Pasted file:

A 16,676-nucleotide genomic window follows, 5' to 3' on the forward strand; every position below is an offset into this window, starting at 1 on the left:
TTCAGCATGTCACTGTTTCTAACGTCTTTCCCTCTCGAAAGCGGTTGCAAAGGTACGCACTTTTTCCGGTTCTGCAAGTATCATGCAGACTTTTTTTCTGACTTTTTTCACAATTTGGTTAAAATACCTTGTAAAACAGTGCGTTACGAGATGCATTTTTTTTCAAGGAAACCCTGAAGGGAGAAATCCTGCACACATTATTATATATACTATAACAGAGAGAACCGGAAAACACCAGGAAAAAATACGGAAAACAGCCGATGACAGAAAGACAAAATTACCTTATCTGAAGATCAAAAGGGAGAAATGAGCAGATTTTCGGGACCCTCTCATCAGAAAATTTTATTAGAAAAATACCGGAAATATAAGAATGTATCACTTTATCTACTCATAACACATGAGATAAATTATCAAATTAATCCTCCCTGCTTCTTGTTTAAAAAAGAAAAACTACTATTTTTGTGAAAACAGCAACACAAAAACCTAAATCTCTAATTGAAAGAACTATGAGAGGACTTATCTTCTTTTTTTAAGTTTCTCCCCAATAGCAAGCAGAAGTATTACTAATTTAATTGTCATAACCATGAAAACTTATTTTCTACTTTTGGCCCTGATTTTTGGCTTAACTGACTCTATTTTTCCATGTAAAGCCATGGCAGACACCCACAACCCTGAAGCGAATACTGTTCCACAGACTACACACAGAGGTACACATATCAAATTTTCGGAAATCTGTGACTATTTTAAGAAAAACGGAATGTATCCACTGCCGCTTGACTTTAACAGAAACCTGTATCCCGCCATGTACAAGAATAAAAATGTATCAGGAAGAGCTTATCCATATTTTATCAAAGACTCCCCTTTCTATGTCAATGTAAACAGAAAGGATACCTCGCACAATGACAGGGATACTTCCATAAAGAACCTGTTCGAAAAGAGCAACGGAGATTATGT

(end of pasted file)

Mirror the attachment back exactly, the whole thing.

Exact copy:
A 16,676-nucleotide genomic window follows, 5' to 3' on the forward strand; every position below is an offset into this window, starting at 1 on the left:
TTCAGCATGTCACTGTTTCTAACGTCTTTCCCTCTCGAAAGCGGTTGCAAAGGTACGCACTTTTTCCGGTTCTGCAAGTATCATGCAGACTTTTTTTCTGACTTTTTTCACAATTTGGTTAAAATACCTTGTAAAACAGTGCGTTACGAGATGCATTTTTTTTCAAGGAAACCCTGAAGGGAGAAATCCTGCACACATTATTATATATACTATAACAGAGAGAACCGGAAAACACCAGGAAAAAATACGGAAAACAGCCGATGACAGAAAGACAAAATTACCTTATCTGAAGATCAAAAGGGAGAAATGAGCAGATTTTCGGGACCCTCTCATCAGAAAATTTTATTAGAAAAATACCGGAAATATAAGAATGTATCACTTTATCTACTCATAACACATGAGATAAATTATCAAATTAATCCTCCCTGCTTCTTGTTTAAAAAAGAAAAACTACTATTTTTGTGAAAACAGCAACACAAAAACCTAAATCTCTAATTGAAAGAACTATGAGAGGACTTATCTTCTTTTTTTAAGTTTCTCCCCAATAGCAAGCAGAAGTATTACTAATTTAATTGTCATAACCATGAAAACTTATTTTCTACTTTTGGCCCTGATTTTTGGCTTAACTGACTCTATTTTTCCATGTAAAGCCATGGCAGACACCCACAACCCTGAAGCGAATACTGTTCCACAGACTACACACAGAGGTACACATATCAAATTTTCGGAAATCTGTGACTATTTTAAGAAAAACGGAATGTATCCACTGCCGCTTGACTTTAACAGAAACCTGTATCCCGCCATGTACAAGAATAAAAATGTATCAGGAAGAGCTTATCCATATTTTATCAAAGACTCCCCTTTCTATGTCAATGTAAACAGAAAGGATACCTCGCACAATGACAGGGATACTTCCATAAAGAACCTGTTCGAAAAGAGCAACGGAGATTATGT